General, Testing practice, WAPT usage

Extreme online shopping with WAPT Pro

Recently we have discovered that our load testing solution can be applied in a quite unusual way. One of our users has shared his “success story” with us. It perfectly shows how widely you can apply the product if you know its features very well and have a good fantasy.

The story is actually about Cyber Monday online shopping. You know, some web sites run very special actions to attract customers. They sell limited number of items at exceptionally low prices. In theory you can make a very good deal if you participate. In practice this is almost impossible, because each new item is ordered by someone immediately after it becomes available. Here is where WAPT Pro appeared to be a great automation solution.

The rest of the story is provided as is. (Personally I do not think that such things break any laws, but the original author asked me to keep his name confidential.)

In the late November GaGa Deals ( launched a Cyber Monday sale. I was interested in purchasing some electronic devices, because the real discount on some items was about 90%, which seemed to be quite a good deal for me.

Each lot had a countdown to the moment when the “Buy Now” button became available. So, if you wanted to buy that lot, you should have been the first to click it.

After few manual attempts I realized that the required reaction time was less than one second. Moreover, it depended on the synchronization of your local system time with the server. So, it became quite obvious for me that the game was useless and I needed to apply a more serious solution. Fortunately I had it at hand.


WAPT Pro is a load testing tool that we normally use to test the performance of web applications. It can emulate real web site users with virtual ones by executing a predefined sequence of actions. So, you can record a user session with help of a browser and then replay it with multiple users. In this specific case I did not need many concurrent users. My goal was to execute one session very fast, which was also possible in the product.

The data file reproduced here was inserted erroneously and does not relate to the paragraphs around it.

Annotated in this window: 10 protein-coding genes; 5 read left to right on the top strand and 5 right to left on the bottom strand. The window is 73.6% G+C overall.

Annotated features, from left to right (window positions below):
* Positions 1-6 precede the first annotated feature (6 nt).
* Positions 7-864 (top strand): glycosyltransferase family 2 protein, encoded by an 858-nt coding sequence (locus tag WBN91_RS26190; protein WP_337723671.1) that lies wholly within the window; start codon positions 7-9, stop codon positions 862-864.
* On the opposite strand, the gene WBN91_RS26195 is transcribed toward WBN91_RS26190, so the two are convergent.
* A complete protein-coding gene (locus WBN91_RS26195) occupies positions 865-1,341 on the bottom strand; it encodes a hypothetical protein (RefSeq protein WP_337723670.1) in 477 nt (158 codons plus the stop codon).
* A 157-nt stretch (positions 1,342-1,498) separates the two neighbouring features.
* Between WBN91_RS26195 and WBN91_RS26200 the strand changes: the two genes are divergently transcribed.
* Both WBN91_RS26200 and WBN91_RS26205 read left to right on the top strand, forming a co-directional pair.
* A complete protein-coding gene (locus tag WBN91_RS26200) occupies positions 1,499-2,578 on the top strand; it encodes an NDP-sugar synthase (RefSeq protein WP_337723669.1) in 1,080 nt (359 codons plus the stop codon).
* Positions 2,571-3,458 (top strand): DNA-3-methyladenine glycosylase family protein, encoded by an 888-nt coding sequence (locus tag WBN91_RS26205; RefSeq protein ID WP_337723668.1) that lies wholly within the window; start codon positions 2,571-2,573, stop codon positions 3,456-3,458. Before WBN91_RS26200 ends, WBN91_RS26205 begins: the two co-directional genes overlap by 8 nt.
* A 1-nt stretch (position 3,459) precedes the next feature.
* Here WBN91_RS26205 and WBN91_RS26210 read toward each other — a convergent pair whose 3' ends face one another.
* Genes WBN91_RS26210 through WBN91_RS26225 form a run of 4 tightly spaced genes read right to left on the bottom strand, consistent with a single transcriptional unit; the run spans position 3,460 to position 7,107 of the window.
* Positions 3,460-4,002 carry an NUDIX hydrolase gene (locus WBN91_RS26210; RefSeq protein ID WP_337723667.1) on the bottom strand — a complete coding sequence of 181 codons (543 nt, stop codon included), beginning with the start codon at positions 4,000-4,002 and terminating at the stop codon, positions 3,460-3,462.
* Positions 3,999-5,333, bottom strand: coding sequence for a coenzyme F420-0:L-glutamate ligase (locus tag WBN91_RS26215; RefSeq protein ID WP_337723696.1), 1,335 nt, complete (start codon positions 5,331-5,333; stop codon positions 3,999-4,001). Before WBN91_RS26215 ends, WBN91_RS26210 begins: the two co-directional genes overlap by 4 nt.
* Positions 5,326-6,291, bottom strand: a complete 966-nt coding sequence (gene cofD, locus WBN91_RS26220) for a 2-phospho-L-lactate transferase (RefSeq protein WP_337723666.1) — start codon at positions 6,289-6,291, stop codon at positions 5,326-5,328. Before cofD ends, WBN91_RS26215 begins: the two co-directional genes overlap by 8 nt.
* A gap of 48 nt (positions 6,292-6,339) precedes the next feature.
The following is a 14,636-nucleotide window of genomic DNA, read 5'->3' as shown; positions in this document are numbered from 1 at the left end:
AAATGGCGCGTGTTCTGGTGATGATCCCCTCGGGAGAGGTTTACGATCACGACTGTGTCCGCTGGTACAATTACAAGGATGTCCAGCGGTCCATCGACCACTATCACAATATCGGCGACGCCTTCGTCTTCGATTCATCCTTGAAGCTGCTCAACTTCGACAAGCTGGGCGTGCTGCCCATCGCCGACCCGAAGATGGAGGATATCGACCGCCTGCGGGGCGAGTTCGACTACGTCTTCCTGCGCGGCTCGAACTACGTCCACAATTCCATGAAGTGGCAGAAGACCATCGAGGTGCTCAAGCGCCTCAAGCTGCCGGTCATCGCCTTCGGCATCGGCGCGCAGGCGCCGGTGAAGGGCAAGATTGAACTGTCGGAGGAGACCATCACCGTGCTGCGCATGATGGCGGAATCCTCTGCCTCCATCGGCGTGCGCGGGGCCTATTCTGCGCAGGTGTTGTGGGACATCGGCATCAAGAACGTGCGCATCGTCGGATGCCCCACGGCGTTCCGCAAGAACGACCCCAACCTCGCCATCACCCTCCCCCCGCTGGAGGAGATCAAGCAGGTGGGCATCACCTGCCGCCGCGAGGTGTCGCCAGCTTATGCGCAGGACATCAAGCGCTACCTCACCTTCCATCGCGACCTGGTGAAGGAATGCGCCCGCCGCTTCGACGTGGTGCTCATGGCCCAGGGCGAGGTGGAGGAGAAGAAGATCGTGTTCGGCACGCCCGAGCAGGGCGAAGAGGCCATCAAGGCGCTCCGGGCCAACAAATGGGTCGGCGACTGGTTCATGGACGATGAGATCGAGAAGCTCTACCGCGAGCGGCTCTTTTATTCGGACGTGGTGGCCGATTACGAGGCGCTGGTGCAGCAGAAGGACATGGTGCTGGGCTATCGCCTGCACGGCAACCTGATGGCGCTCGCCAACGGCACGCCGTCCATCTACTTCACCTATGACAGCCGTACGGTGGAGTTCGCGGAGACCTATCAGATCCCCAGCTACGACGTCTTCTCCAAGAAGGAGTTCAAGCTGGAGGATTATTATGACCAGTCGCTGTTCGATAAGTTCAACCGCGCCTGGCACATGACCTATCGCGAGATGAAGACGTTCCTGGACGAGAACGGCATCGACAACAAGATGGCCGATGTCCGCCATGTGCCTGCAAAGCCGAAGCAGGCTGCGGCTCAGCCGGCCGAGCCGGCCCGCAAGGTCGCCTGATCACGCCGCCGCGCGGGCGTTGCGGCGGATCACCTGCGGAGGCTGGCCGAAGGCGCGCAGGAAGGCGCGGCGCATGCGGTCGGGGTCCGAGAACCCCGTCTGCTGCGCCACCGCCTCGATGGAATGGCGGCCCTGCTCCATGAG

I recorded a typical session that I was going to emulate. For that purpose I selected a less attractive lot that allowed me to click the “Buy Now” button manually without haste. I verified the test and confirmed that most session-specific data was parameterized automatically by WAPT. I would only need to replace the lot ID to apply the recorded virtual user profile.

WAPT Pro window

I launched the “test” with the next “great deal” item. Well, that first attempt was not successful at all, because I discovered that my virtual user tried to click the “Buy Now” button sooner than necessary. The server discovered that and returned an error. Fortunately, a simple solution was shortly found: I added a loop in the profile and the button click was executing now until it returned a valid result. It was a conditional cycle, so I have to validate the response with a simple JavaScript function. Fortunately, the Pro version of WAPT supported that.